Legislature(2021 - 2022)GRUENBERG 120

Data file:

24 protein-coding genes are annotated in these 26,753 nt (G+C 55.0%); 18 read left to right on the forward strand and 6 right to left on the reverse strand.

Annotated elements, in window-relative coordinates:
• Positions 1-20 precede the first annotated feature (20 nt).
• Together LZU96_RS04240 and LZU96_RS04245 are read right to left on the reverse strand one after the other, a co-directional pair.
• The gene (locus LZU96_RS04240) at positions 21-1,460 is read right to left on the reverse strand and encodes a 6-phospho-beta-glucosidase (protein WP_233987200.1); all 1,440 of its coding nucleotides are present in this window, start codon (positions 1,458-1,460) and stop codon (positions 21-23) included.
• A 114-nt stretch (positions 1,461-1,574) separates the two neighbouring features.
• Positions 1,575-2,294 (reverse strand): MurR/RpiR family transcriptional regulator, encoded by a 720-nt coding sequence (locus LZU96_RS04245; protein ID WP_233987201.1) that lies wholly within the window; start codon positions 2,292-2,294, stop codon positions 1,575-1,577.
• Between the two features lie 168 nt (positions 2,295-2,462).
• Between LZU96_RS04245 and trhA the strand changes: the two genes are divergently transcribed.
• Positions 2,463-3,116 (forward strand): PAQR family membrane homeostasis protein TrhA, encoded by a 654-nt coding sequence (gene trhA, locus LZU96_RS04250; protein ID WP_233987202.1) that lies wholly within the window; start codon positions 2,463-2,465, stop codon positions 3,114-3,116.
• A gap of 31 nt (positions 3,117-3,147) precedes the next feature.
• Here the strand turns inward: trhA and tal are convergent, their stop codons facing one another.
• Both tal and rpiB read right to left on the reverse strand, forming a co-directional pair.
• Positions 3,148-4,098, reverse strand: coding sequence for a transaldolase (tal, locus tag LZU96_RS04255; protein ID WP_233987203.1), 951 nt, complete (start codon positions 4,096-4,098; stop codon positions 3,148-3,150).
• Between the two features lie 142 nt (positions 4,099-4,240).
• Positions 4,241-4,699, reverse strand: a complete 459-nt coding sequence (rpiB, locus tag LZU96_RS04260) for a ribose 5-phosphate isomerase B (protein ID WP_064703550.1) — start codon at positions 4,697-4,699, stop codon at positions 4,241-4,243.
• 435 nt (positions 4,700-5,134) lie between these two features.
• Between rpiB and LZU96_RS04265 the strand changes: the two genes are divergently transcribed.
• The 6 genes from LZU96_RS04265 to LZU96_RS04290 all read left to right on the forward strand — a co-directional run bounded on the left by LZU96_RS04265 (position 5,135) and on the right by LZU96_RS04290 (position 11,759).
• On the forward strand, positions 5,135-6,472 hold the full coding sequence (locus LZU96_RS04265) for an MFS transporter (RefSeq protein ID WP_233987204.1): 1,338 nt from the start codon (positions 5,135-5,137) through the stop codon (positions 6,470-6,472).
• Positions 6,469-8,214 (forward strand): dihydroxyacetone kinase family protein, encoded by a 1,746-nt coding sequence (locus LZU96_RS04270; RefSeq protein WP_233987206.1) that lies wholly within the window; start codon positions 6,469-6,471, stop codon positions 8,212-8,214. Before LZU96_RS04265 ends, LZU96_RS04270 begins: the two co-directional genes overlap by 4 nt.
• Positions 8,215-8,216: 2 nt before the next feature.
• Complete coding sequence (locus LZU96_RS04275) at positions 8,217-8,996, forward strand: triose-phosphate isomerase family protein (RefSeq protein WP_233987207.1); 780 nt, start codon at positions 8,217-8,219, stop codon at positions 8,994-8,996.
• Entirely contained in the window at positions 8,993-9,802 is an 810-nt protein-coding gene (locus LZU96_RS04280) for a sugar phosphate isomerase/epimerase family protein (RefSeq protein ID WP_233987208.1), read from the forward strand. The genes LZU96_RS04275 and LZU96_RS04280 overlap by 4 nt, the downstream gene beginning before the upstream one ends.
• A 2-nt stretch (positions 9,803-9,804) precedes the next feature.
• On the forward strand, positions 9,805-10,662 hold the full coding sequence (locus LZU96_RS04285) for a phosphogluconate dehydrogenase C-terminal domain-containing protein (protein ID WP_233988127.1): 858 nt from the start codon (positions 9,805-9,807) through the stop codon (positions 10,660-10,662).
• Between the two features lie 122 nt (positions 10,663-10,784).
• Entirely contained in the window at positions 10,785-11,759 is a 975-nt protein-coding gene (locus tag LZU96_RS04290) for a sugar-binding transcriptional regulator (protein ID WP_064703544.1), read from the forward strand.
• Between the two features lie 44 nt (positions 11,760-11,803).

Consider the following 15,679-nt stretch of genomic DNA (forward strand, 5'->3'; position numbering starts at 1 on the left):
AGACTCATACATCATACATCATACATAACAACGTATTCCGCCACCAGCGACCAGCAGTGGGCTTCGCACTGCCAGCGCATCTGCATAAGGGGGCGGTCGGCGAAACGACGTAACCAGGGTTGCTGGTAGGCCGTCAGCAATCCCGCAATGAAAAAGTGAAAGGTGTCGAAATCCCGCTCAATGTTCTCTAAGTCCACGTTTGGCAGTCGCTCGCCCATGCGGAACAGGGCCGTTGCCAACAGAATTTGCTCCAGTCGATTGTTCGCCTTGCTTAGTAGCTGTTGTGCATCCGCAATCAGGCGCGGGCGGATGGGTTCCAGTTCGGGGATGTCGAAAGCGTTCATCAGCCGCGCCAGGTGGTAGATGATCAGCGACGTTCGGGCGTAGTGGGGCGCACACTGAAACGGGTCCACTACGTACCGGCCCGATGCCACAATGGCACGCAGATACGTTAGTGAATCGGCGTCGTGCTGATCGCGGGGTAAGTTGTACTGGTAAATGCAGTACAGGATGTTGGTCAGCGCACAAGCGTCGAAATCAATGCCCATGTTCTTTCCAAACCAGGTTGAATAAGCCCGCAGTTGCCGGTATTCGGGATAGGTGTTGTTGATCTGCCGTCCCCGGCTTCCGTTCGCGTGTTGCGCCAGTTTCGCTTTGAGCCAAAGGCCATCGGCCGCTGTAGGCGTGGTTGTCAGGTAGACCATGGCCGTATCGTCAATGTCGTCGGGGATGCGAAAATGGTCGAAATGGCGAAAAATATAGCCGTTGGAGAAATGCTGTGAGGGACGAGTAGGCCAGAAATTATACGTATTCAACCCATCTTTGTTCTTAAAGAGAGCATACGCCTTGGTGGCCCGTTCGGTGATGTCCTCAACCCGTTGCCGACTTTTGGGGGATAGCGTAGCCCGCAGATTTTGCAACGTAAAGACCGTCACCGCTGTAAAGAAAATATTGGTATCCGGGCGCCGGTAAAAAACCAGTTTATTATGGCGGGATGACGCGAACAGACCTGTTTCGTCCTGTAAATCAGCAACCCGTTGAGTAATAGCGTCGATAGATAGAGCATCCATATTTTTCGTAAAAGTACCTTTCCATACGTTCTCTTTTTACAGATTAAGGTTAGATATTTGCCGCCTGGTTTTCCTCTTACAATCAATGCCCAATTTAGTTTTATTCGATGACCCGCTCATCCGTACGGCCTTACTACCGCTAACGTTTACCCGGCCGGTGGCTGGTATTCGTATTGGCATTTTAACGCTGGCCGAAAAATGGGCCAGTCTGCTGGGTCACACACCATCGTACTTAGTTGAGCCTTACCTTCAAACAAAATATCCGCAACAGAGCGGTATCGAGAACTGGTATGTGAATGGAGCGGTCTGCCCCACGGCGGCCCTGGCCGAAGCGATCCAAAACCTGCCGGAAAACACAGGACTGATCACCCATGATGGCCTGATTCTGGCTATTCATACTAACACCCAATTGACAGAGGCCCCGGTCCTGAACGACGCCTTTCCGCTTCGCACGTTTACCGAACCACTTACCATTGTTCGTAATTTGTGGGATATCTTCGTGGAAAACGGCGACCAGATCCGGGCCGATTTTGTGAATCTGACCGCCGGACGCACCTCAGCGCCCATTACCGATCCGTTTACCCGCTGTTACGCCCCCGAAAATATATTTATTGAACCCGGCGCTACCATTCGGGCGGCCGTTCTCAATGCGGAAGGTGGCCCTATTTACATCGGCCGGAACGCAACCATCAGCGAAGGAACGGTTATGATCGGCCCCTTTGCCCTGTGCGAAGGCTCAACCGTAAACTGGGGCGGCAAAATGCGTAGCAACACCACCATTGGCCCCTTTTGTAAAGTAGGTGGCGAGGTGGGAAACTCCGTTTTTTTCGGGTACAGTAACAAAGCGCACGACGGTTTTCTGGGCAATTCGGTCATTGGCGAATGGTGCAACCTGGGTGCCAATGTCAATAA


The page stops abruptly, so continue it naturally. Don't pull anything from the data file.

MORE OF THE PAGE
03/04/2021 03:00 PM STATE AFFAIRS